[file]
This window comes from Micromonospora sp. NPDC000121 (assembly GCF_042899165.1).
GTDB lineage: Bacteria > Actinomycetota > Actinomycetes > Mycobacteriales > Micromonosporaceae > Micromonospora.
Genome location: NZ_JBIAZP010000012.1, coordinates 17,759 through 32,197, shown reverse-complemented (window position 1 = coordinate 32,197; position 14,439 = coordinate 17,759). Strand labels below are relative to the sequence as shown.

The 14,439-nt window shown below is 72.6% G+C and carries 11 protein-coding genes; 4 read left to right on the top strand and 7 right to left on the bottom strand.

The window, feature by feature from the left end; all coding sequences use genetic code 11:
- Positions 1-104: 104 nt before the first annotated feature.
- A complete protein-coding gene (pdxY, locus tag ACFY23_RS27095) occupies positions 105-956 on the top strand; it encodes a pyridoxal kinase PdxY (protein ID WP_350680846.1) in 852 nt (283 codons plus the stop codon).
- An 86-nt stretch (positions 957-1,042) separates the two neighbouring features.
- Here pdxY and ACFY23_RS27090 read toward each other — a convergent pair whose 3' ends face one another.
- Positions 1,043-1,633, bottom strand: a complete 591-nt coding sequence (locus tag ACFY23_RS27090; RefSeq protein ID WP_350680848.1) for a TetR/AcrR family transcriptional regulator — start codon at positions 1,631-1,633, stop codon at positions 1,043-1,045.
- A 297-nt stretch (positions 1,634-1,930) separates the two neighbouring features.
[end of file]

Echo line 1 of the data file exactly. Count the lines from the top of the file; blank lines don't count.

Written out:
This window comes from Micromonospora sp. NPDC000121 (assembly GCF_042899165.1).